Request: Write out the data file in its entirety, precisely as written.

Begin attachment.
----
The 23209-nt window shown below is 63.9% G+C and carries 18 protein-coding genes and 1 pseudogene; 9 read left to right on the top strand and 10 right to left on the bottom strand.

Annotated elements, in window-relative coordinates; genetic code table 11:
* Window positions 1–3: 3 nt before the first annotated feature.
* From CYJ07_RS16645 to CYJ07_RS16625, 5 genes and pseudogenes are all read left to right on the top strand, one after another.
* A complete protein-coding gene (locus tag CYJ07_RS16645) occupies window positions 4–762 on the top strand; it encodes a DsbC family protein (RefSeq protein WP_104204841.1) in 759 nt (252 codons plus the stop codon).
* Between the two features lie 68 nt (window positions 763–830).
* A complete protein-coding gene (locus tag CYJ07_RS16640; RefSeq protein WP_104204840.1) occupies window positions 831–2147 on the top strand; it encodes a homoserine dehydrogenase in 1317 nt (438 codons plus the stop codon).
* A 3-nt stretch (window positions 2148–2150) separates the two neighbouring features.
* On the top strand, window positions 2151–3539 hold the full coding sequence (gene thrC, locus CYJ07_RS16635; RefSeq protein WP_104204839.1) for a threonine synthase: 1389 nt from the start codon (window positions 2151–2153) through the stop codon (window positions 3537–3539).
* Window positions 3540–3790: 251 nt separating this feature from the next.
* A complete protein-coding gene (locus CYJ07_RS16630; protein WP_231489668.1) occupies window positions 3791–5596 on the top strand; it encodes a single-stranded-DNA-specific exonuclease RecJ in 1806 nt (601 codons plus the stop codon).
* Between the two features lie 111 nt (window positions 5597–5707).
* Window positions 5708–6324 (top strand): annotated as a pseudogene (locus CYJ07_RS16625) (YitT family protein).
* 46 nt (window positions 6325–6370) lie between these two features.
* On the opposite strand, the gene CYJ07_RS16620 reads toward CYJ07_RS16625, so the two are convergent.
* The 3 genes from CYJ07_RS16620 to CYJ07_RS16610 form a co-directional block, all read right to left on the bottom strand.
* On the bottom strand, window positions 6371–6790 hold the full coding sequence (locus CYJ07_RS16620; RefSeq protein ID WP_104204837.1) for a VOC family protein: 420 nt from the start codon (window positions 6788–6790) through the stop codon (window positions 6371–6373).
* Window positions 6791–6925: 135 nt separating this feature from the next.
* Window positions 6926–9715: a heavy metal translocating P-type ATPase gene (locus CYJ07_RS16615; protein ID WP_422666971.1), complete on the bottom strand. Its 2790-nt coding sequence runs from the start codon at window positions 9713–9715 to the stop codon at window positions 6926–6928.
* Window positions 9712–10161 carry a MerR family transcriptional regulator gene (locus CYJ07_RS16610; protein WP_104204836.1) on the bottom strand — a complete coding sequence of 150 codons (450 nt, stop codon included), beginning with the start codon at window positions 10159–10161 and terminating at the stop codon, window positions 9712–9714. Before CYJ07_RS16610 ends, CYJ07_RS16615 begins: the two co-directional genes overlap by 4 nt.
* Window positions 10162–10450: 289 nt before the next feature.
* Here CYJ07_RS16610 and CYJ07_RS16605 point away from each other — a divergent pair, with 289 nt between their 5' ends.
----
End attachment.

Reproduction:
The 23209-nt window shown below is 63.9% G+C and carries 18 protein-coding genes and 1 pseudogene; 9 read left to right on the top strand and 10 right to left on the bottom strand.

Annotated elements, in window-relative coordinates; genetic code table 11:
* Window positions 1–3: 3 nt before the first annotated feature.
* From CYJ07_RS16645 to CYJ07_RS16625, 5 genes and pseudogenes are all read left to right on the top strand, one after another.
* A complete protein-coding gene (locus tag CYJ07_RS16645) occupies window positions 4–762 on the top strand; it encodes a DsbC family protein (RefSeq protein WP_104204841.1) in 759 nt (252 codons plus the stop codon).
* Between the two features lie 68 nt (window positions 763–830).
* A complete protein-coding gene (locus tag CYJ07_RS16640; RefSeq protein WP_104204840.1) occupies window positions 831–2147 on the top strand; it encodes a homoserine dehydrogenase in 1317 nt (438 codons plus the stop codon).
* A 3-nt stretch (window positions 2148–2150) separates the two neighbouring features.
* On the top strand, window positions 2151–3539 hold the full coding sequence (gene thrC, locus CYJ07_RS16635; RefSeq protein WP_104204839.1) for a threonine synthase: 1389 nt from the start codon (window positions 2151–2153) through the stop codon (window positions 3537–3539).
* Window positions 3540–3790: 251 nt separating this feature from the next.
* A complete protein-coding gene (locus CYJ07_RS16630; protein WP_231489668.1) occupies window positions 3791–5596 on the top strand; it encodes a single-stranded-DNA-specific exonuclease RecJ in 1806 nt (601 codons plus the stop codon).
* Between the two features lie 111 nt (window positions 5597–5707).
* Window positions 5708–6324 (top strand): annotated as a pseudogene (locus CYJ07_RS16625) (YitT family protein).
* 46 nt (window positions 6325–6370) lie between these two features.
* On the opposite strand, the gene CYJ07_RS16620 reads toward CYJ07_RS16625, so the two are convergent.
* The 3 genes from CYJ07_RS16620 to CYJ07_RS16610 form a co-directional block, all read right to left on the bottom strand.
* On the bottom strand, window positions 6371–6790 hold the full coding sequence (locus CYJ07_RS16620; RefSeq protein ID WP_104204837.1) for a VOC family protein: 420 nt from the start codon (window positions 6788–6790) through the stop codon (window positions 6371–6373).
* Window positions 6791–6925: 135 nt separating this feature from the next.
* Window positions 6926–9715: a heavy metal translocating P-type ATPase gene (locus CYJ07_RS16615; protein ID WP_422666971.1), complete on the bottom strand. Its 2790-nt coding sequence runs from the start codon at window positions 9713–9715 to the stop codon at window positions 6926–6928.
* Window positions 9712–10161 carry a MerR family transcriptional regulator gene (locus CYJ07_RS16610; protein WP_104204836.1) on the bottom strand — a complete coding sequence of 150 codons (450 nt, stop codon included), beginning with the start codon at window positions 10159–10161 and terminating at the stop codon, window positions 9712–9714. Before CYJ07_RS16610 ends, CYJ07_RS16615 begins: the two co-directional genes overlap by 4 nt.
* Window positions 10162–10450: 289 nt before the next feature.
* Here CYJ07_RS16610 and CYJ07_RS16605 point away from each other — a divergent pair, with 289 nt between their 5' ends.